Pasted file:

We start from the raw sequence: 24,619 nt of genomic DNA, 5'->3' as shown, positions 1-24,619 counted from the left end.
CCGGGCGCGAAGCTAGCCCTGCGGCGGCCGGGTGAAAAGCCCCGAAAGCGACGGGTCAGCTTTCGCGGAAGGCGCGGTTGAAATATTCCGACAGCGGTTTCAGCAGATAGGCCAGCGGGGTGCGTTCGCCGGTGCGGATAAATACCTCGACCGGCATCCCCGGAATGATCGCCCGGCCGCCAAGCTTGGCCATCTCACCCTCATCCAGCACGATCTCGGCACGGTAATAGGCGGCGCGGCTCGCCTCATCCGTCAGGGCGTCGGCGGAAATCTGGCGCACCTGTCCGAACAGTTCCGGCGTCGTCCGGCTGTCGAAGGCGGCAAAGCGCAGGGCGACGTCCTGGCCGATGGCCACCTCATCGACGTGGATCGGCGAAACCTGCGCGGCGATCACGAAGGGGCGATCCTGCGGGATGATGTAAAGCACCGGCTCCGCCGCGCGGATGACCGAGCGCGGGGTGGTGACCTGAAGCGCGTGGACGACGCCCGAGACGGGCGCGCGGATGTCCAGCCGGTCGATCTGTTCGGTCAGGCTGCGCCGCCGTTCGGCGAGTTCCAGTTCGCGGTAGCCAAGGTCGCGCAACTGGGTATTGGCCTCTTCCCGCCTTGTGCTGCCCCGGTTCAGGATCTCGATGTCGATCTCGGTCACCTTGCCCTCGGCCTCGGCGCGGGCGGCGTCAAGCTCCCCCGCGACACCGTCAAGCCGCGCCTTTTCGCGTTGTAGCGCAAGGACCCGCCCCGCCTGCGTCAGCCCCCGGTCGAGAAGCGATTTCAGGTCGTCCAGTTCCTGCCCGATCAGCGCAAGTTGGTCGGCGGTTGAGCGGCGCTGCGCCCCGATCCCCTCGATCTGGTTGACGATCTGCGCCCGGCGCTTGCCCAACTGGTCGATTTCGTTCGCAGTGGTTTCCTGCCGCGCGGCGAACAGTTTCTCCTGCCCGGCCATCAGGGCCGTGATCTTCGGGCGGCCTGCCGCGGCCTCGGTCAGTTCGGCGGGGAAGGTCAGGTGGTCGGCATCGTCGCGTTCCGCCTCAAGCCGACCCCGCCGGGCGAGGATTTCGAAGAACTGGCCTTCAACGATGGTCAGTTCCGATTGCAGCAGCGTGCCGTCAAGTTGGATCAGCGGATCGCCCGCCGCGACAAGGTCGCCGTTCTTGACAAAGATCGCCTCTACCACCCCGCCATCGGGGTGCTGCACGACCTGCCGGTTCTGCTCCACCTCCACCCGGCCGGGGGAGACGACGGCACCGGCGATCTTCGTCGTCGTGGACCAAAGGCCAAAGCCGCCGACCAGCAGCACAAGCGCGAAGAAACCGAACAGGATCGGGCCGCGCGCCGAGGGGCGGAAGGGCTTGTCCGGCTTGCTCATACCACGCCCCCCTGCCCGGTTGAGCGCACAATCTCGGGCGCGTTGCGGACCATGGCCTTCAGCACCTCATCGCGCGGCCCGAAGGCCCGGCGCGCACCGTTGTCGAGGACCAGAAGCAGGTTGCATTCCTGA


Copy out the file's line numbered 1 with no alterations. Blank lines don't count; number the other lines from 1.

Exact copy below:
We start from the raw sequence: 24,619 nt of genomic DNA, 5'->3' as shown, positions 1-24,619 counted from the left end.